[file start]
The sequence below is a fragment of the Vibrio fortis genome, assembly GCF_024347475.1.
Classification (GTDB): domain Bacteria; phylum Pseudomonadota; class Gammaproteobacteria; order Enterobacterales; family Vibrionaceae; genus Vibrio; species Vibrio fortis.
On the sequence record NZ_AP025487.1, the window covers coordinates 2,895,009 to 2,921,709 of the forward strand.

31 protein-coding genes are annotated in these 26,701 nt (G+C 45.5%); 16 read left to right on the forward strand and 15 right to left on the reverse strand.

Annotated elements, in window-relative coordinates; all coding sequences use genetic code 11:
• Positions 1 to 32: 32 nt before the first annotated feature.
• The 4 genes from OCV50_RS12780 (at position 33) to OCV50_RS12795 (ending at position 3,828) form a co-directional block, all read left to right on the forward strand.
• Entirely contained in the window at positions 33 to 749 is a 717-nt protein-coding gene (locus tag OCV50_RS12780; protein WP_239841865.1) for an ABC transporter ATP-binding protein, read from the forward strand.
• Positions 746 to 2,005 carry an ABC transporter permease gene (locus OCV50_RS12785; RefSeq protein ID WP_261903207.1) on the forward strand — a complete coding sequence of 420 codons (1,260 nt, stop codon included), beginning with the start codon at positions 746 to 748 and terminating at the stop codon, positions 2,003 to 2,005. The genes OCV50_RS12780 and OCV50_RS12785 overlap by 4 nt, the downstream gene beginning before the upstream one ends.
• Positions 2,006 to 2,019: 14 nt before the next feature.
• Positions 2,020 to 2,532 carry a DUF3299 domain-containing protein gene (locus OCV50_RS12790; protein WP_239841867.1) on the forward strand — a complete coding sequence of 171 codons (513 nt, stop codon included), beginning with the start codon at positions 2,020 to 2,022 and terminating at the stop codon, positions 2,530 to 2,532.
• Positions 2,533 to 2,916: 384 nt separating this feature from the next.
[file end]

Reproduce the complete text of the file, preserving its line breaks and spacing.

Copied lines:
The sequence below is a fragment of the Vibrio fortis genome, assembly GCF_024347475.1.
Classification (GTDB): domain Bacteria; phylum Pseudomonadota; class Gammaproteobacteria; order Enterobacterales; family Vibrionaceae; genus Vibrio; species Vibrio fortis.
On the sequence record NZ_AP025487.1, the window covers coordinates 2,895,009 to 2,921,709 of the forward strand.

31 protein-coding genes are annotated in these 26,701 nt (G+C 45.5%); 16 read left to right on the forward strand and 15 right to left on the reverse strand.

Annotated elements, in window-relative coordinates; all coding sequences use genetic code 11:
• Positions 1 to 32: 32 nt before the first annotated feature.
• The 4 genes from OCV50_RS12780 (at position 33) to OCV50_RS12795 (ending at position 3,828) form a co-directional block, all read left to right on the forward strand.
• Entirely contained in the window at positions 33 to 749 is a 717-nt protein-coding gene (locus tag OCV50_RS12780; protein WP_239841865.1) for an ABC transporter ATP-binding protein, read from the forward strand.
• Positions 746 to 2,005 carry an ABC transporter permease gene (locus OCV50_RS12785; RefSeq protein ID WP_261903207.1) on the forward strand — a complete coding sequence of 420 codons (1,260 nt, stop codon included), beginning with the start codon at positions 746 to 748 and terminating at the stop codon, positions 2,003 to 2,005. The genes OCV50_RS12780 and OCV50_RS12785 overlap by 4 nt, the downstream gene beginning before the upstream one ends.
• Positions 2,006 to 2,019: 14 nt before the next feature.
• Positions 2,020 to 2,532 carry a DUF3299 domain-containing protein gene (locus OCV50_RS12790; protein WP_239841867.1) on the forward strand — a complete coding sequence of 171 codons (513 nt, stop codon included), beginning with the start codon at positions 2,020 to 2,022 and terminating at the stop codon, positions 2,530 to 2,532.
• Positions 2,533 to 2,916: 384 nt separating this feature from the next.